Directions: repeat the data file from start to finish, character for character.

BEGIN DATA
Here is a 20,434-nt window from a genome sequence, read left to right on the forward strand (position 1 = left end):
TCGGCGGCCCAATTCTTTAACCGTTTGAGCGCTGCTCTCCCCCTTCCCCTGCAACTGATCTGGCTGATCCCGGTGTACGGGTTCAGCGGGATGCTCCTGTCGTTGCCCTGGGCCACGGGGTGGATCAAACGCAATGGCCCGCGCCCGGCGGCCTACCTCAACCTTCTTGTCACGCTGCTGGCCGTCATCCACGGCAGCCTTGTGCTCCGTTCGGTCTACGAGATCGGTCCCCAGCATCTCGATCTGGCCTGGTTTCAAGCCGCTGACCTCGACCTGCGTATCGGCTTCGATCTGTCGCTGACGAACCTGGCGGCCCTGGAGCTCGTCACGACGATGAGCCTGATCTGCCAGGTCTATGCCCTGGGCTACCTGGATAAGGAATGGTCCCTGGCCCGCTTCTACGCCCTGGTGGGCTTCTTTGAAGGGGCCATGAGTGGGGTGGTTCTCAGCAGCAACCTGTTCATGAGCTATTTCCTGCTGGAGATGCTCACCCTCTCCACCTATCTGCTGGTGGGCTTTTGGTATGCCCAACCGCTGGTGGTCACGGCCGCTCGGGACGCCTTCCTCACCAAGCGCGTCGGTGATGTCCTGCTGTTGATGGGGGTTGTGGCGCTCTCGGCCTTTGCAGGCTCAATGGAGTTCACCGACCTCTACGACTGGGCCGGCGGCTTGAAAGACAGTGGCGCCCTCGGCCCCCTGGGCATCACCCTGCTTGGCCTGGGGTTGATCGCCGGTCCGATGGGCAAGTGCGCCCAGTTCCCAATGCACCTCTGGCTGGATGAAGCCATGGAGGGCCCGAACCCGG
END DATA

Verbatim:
Here is a 20,434-nt window from a genome sequence, read left to right on the forward strand (position 1 = left end):
TCGGCGGCCCAATTCTTTAACCGTTTGAGCGCTGCTCTCCCCCTTCCCCTGCAACTGATCTGGCTGATCCCGGTGTACGGGTTCAGCGGGATGCTCCTGTCGTTGCCCTGGGCCACGGGGTGGATCAAACGCAATGGCCCGCGCCCGGCGGCCTACCTCAACCTTCTTGTCACGCTGCTGGCCGTCATCCACGGCAGCCTTGTGCTCCGTTCGGTCTACGAGATCGGTCCCCAGCATCTCGATCTGGCCTGGTTTCAAGCCGCTGACCTCGACCTGCGTATCGGCTTCGATCTGTCGCTGACGAACCTGGCGGCCCTGGAGCTCGTCACGACGATGAGCCTGATCTGCCAGGTCTATGCCCTGGGCTACCTGGATAAGGAATGGTCCCTGGCCCGCTTCTACGCCCTGGTGGGCTTCTTTGAAGGGGCCATGAGTGGGGTGGTTCTCAGCAGCAACCTGTTCATGAGCTATTTCCTGCTGGAGATGCTCACCCTCTCCACCTATCTGCTGGTGGGCTTTTGGTATGCCCAACCGCTGGTGGTCACGGCCGCTCGGGACGCCTTCCTCACCAAGCGCGTCGGTGATGTCCTGCTGTTGATGGGGGTTGTGGCGCTCTCGGCCTTTGCAGGCTCAATGGAGTTCACCGACCTCTACGACTGGGCCGGCGGCTTGAAAGACAGTGGCGCCCTCGGCCCCCTGGGCATCACCCTGCTTGGCCTGGGGTTGATCGCCGGTCCGATGGGCAAGTGCGCCCAGTTCCCAATGCACCTCTGGCTGGATGAAGCCATGGAGGGCCCGAACCCGG